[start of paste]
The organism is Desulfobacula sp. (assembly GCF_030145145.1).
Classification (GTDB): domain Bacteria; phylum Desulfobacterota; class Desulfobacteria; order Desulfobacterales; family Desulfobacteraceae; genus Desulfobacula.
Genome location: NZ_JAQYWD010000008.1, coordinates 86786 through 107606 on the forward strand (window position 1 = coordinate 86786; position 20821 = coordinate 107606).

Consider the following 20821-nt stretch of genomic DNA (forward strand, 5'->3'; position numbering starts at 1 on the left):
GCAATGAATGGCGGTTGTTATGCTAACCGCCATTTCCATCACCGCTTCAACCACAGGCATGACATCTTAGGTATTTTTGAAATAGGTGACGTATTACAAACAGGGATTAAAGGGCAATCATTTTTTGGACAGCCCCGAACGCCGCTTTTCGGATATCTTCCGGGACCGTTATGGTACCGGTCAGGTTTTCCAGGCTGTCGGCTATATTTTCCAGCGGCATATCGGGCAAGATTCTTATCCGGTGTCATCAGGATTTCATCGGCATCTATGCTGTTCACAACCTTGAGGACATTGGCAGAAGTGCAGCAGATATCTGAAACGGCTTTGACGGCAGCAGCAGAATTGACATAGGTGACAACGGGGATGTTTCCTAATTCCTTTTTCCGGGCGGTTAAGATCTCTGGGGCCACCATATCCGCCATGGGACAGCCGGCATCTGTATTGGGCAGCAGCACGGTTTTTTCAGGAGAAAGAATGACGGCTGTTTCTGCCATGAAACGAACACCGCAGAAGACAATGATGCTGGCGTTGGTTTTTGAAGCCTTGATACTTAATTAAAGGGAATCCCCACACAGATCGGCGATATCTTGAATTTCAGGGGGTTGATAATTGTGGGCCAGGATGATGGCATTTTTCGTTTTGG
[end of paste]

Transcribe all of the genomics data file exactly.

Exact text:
The organism is Desulfobacula sp. (assembly GCF_030145145.1).
Classification (GTDB): domain Bacteria; phylum Desulfobacterota; class Desulfobacteria; order Desulfobacterales; family Desulfobacteraceae; genus Desulfobacula.
Genome location: NZ_JAQYWD010000008.1, coordinates 86786 through 107606 on the forward strand (window position 1 = coordinate 86786; position 20821 = coordinate 107606).

Consider the following 20821-nt stretch of genomic DNA (forward strand, 5'->3'; position numbering starts at 1 on the left):
GCAATGAATGGCGGTTGTTATGCTAACCGCCATTTCCATCACCGCTTCAACCACAGGCATGACATCTTAGGTATTTTTGAAATAGGTGACGTATTACAAACAGGGATTAAAGGGCAATCATTTTTTGGACAGCCCCGAACGCCGCTTTTCGGATATCTTCCGGGACCGTTATGGTACCGGTCAGGTTTTCCAGGCTGTCGGCTATATTTTCCAGCGGCATATCGGGCAAGATTCTTATCCGGTGTCATCAGGATTTCATCGGCATCTATGCTGTTCACAACCTTGAGGACATTGGCAGAAGTGCAGCAGATATCTGAAACGGCTTTGACGGCAGCAGCAGAATTGACATAGGTGACAACGGGGATGTTTCCTAATTCCTTTTTCCGGGCGGTTAAGATCTCTGGGGCCACCATATCCGCCATGGGACAGCCGGCATCTGTATTGGGCAGCAGCACGGTTTTTTCAGGAGAAAGAATGACGGCTGTTTCTGCCATGAAACGAACACCGCAGAAGACAATGATGCTGGCGTTGGTTTTTGAAGCCTTGATACTTAATTAAAGGGAATCCCCACACAGATCGGCGATATCTTGAATTTCAGGGGGTTGATAATTGTGGGCCAGGATGATGGCATTTTTCGTTTTGG